Ed-Ted, while struggling mightily the last few summers in the high minors, had been working winters at a family friend's nearby Cadillac dealership for the last seven years, starting as a salesman, and then, since he was bright, responsible, hardworking, and well-liked, as an assistant manager.
Naturally outgoing anyway, Ed's southern-New Hampshire baseball celebrity culminating in at least that brief stint with the Sox had, over the years, garnered him an impressive accumulation of both friends and acquaintances. His easygoing warm nature and ready wit allowed him to bring State Line Cadillac into the conversation without seeming to impose on the friendship; the finishing touch to his effectiveness as a salesman was that he always took the time to be a genuine expert on all the new and used cars in inventory or available for sale.
Chapter TwoThe Youth of GHT—Baseball; Brilliance; Cadillacs; and The Harder I Work The Better I Do
Six months later, Ellie said to Ed-Ted, "Quirky doesn't work with kid's names. My dad's name was John. Nobody ever got into any fistfights because their name was John Williams."
Ed replied, "Well, but if they ever did, they'd lose for sure. John Williams was a very famous conductor and composer—Jaws and Jurassic Park. Name's now both too bland and too recognizable. Our imminent little fella put the final kibosh on my baseball fantasy; but he's sure gonna have every opportunity to make his own. George Herman Williams has some ball-playin' style ... and anyway, if he doesn't become a ballplayer, people will just call him George."
Ed-Ted, naturally ambitious and in truth deeply stung by his baseball disappointment, compensated by now working long and hard at the dealership, soon becoming full-time manager; and then, as the owner neared retirement age, by gradually buying into it.
He said to Ellie, "Sure, I'm nervous about putting so much of our little nest egg into this one thing. But I know this business now, and at least this is something I have some control over. I'm actually gonna really enjoy running the place, more than I ever thought I would. I'll do whatever it takes to make it work out for us, so please bear with me."
Ellie replied, smiling sweetly, "Are you kidding? Compared to being the wife of a minor league ballplayer for six years, being married to a good auto man is a piece of cake—even if you are working seventy hours a week."
Ed still found plenty of time to work diligently with young 'G-H-Ted' on baseball, and is delighted that GHT is a natural, both hitting and pitching.
(Even more encouraging is that young GHT will ultimately grow into the size of a pro and then some: six-five, raw-boned, big strong hands, rangy, coordinated, with unusually large and powerful legs. Ed certainly knew that his own relatively ordinary size—six-one and a little too frail by MLB standards—had contributed significantly to the ultimate disappointment of his own long, essentially "just-missed" baseball career.)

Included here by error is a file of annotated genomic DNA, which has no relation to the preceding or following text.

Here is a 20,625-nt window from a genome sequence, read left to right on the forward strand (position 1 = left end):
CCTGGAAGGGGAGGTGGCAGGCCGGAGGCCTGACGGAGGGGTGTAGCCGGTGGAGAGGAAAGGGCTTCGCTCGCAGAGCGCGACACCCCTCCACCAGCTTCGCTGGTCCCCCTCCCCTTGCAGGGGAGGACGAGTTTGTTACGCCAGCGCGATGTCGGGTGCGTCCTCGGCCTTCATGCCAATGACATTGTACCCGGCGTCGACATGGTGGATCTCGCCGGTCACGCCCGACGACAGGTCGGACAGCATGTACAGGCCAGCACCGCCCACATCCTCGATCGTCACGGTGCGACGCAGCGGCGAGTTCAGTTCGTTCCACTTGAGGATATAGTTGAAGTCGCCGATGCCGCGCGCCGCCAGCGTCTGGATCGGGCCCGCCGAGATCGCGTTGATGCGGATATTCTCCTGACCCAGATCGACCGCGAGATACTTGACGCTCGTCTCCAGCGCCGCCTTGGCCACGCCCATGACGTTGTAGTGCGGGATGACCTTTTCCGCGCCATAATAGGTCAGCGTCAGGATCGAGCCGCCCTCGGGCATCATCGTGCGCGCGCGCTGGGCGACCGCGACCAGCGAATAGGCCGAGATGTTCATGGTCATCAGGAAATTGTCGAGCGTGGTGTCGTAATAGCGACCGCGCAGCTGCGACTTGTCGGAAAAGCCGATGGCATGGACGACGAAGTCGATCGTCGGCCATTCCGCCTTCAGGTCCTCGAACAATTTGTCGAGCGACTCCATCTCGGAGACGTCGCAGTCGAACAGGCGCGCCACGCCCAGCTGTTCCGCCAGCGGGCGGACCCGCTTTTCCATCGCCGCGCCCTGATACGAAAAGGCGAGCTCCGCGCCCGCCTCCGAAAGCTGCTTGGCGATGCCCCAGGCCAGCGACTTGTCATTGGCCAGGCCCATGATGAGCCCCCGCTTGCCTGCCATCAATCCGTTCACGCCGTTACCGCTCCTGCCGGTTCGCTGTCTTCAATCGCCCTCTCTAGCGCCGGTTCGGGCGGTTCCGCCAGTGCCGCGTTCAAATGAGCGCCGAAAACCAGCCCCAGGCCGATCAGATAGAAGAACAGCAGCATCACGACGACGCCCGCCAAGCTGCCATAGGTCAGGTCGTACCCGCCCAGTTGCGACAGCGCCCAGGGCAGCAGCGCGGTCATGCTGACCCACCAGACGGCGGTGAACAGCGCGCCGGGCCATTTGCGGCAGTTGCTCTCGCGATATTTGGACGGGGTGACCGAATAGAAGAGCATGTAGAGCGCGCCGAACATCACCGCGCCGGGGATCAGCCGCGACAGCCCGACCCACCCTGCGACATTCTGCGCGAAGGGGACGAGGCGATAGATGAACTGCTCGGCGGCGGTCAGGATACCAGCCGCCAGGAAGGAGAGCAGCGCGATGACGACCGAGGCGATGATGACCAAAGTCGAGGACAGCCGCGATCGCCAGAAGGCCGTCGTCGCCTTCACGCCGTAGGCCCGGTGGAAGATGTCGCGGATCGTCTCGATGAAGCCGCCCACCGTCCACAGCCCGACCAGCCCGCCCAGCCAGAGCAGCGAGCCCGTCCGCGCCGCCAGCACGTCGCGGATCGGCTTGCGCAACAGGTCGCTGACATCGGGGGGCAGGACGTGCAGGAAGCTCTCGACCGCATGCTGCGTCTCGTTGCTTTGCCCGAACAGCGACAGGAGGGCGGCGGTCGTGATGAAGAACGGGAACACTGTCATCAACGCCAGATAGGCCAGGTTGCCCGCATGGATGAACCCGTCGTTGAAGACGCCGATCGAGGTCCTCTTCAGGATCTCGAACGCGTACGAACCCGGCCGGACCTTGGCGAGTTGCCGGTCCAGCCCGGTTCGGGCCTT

Late one summer afternoon on his way home from work, Ed stopped to briefly watch ten-year-old GHT play unsupervised 'pick-up' ball with his friends. At supper Ed said, "You fellas are getting old enough and good enough to step past that 'lobbing it in.' You're not gonna improve at hitting real pitching that way."
"I know that, Dad, but the knuckleheads like trying to reach the fence, now that some of us finally can. And they don't like chasing the foul balls when studly young hurlers like me put some real zip on it ... they sure do like it when you come out and pitch half-speed to both teams, though. Hint, hint, Pop."
"Once in a while, but you know I got a business to run and a wife to humor, kid. Time to start showing some leadership out on that ballfield, son."
So precociously determined GHT became the young group's passionate advocate of balancing the fun of blasting away at 'lob' pitching versus the challenge of trying to improve against 'real' pitching, garnering an early lesson in leadership in the somewhat painful process.
Ed eventually bought the Cadillac dealership outright, and did well enough to send young GHT to numerous state-of-the-art baseball summer camps, on Cape Cod, and later even down in Florida. As an adjunct to his southern New Hampshire marketing strategy for the dealership, the genial, generally well-known ex-pro-ballplayer also became active in local politics, eventually enjoying it far beyond the business benefits.
Ed soon expanded the dealership to include Buick and Chevrolet, in addition to Cadillacs; and also, over the years, built a substantial used car business.
GHT, aided by the expert instruction from a very young age, excelled in Little League. He is smart enough, and aware enough, to wonder, and actually even worry about, how much better he is than everybody else.
"Hey, Pop, I read that it's the sleepers, not the young superstars, that actually make it in the long run."
"Come on, son, I'm working hard to teach you common sense. You just do the best you can at all times. Enjoy it! Stop thinking so much, and stay in the moment—and stop being embarrassed by how good you are."
GHT brightened, grinned, and said, "Yeah. Anyway, it's just the sheer numbers that get us young superstars in the end. There are so few of us and so freakin' many nobodies."
"Easy young fella. I've really always been one of those nobodies myself; and at age eleven you're far from out of the woods yet yourself."